Vampires in General

Better Because

  • In the early scenes they really did create a sense that Bella’s at the peak of her newborn strength. Edward even wryly remarks that “It’s your turn not to break me.” I don’t remember if that was in the book, but I doubt it.
  • When we see the other vampires, there’s none of Meyer’s infamous whitewashing as a side effect of vampirism. Everybody looks like a member of the race they’re supposed to.
Stupid Because…

  • Vampires look even more ridiculously powerful in live-action. During her first hunt, where Bella almost slips and kills a rock climber, she then jumps off the side of a mountain and looks like she goes down a good hundred and fifty feet or more without injury. I know vampires are usually supposed to be hard to hurt, but this is Twilight, the series that created an entire race of invincible Mary Sues. At least most bad stories that give the Sue powers stemming from a supernatural bloodline also make them more special by making them the last or one of the last of their kind. Yes that’s annoying, but Twilight took the bold step of showing how much more annoying the opposite can be.
  • Vampires using their powers still looks stupid, especially moving super-fast. Especially at the end when the Volturi leave the clearing at super-speed. They don’t even look like they’re running; they appear to be walking when they vanish into the distance via the magic of sped-up footage.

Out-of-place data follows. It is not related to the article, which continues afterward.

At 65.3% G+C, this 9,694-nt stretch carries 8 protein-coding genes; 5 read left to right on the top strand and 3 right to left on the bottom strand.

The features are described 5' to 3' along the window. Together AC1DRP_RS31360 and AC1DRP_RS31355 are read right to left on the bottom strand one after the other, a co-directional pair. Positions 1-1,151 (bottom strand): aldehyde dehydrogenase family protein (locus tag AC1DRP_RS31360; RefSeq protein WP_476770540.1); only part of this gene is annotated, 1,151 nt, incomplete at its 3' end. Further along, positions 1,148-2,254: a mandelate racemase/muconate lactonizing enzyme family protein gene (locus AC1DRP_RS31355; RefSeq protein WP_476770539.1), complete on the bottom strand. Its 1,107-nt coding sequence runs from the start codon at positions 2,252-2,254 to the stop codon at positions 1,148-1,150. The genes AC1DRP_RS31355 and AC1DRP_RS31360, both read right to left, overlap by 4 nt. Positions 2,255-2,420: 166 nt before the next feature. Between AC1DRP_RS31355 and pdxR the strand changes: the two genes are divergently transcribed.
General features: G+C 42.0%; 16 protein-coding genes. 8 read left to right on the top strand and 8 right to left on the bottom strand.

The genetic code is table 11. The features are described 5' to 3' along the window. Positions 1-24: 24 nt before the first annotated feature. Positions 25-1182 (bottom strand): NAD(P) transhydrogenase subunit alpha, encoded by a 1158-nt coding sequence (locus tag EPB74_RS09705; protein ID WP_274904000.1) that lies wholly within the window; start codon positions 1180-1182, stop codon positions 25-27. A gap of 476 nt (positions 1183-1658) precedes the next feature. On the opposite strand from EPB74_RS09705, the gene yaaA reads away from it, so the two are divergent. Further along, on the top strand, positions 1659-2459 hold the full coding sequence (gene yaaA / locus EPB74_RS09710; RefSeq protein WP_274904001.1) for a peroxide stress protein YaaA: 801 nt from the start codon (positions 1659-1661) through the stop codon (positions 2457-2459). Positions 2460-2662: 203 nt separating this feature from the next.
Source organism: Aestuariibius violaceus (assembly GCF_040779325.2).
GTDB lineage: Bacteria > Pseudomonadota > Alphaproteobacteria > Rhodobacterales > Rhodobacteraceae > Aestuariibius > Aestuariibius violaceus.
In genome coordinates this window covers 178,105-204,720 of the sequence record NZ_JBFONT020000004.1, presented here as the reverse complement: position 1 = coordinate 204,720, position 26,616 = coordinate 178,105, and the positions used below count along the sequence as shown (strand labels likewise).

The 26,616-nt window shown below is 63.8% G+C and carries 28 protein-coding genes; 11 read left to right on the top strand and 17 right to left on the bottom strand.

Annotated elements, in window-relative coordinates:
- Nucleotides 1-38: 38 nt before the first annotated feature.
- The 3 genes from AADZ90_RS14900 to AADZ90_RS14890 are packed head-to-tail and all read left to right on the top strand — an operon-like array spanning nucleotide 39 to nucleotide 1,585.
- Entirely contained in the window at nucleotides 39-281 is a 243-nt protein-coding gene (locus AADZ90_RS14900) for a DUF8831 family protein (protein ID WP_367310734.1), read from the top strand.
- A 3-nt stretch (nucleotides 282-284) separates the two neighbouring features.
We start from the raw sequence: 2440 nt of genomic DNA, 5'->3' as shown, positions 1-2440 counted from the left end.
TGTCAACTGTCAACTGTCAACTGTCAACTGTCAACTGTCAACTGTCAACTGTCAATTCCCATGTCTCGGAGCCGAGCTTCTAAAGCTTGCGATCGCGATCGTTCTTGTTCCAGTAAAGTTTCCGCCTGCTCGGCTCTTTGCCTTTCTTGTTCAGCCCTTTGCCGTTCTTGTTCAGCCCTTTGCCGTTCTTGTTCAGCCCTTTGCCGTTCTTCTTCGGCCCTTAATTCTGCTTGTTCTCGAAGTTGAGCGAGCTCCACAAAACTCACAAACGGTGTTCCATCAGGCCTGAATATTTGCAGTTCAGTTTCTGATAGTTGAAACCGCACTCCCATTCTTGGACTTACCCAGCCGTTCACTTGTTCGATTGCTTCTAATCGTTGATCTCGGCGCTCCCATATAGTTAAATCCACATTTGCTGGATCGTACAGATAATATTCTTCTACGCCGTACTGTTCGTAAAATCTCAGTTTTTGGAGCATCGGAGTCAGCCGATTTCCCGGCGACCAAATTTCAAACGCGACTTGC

• I know vampires don’t get cold, but the amazons look ridiculous enough showing up in their little Shanna the She-Devil animal hide bikinis, doubly so standing out in the snowy battlefield like that. And wearing war paint. Fucking war paint! Same goes for the half-vampire dude when he shows up in nothing but a loincloth. How did they all get to Forks, when it appears none of them once changed their clothes during the trip? Did they run? All the way from South America to upper Washington state? Do sparklepires have an inherent GPS instinct too?
  • How does super-senses-equipped veteran vampire Edward fail to notice how Bella threw a book on the fire? It's sitting right there on top of the logs.


Stupid Because…

  • Kristen Stewart looks the same as ever, just with CGI’d vampire eyes. So becoming more beautiful because of the change to vampirism seems like more meaningless hyperbole from a monomaniacal author.
  • The movie doesn’t skip the part where she freaks out at Jacob imprinting on Nessie, so we actually see her bounce Jacob around and hurt Seth in her childlike petulance. Again, for her being a stupid cunt to stand out, she’d have to not be a stupid cunt all the time.
  • Bella masters her powers even faster because of having to shovel everything into two hours. And she still tries to shield Edward from Aro out of instinct before she realizes that would only make things worse, but it doesn’t say why she’s doing that or why she stops.

Jacob (and a little bit of Charlie)

Better Because

  • He seems smarter and more able to stand up for himself in this version. When Jacob goes and tells Charlie that Bella’s alive, I got the sense it was less because he didn’t see any reason not to, and more because it was the only way he knew how to strike back at Bella’s intent to leave and take Nessie with her. The reason he did it’s no less disgusting, though…
  • The scene where Jacob reveals his werewolf form to Charlie, getting naked as he intimates that Charlie knows so little about what's going on with him, Bella, and the Cullens, was hilarious. What a few moments like that would’ve done for my ability to put up with the books.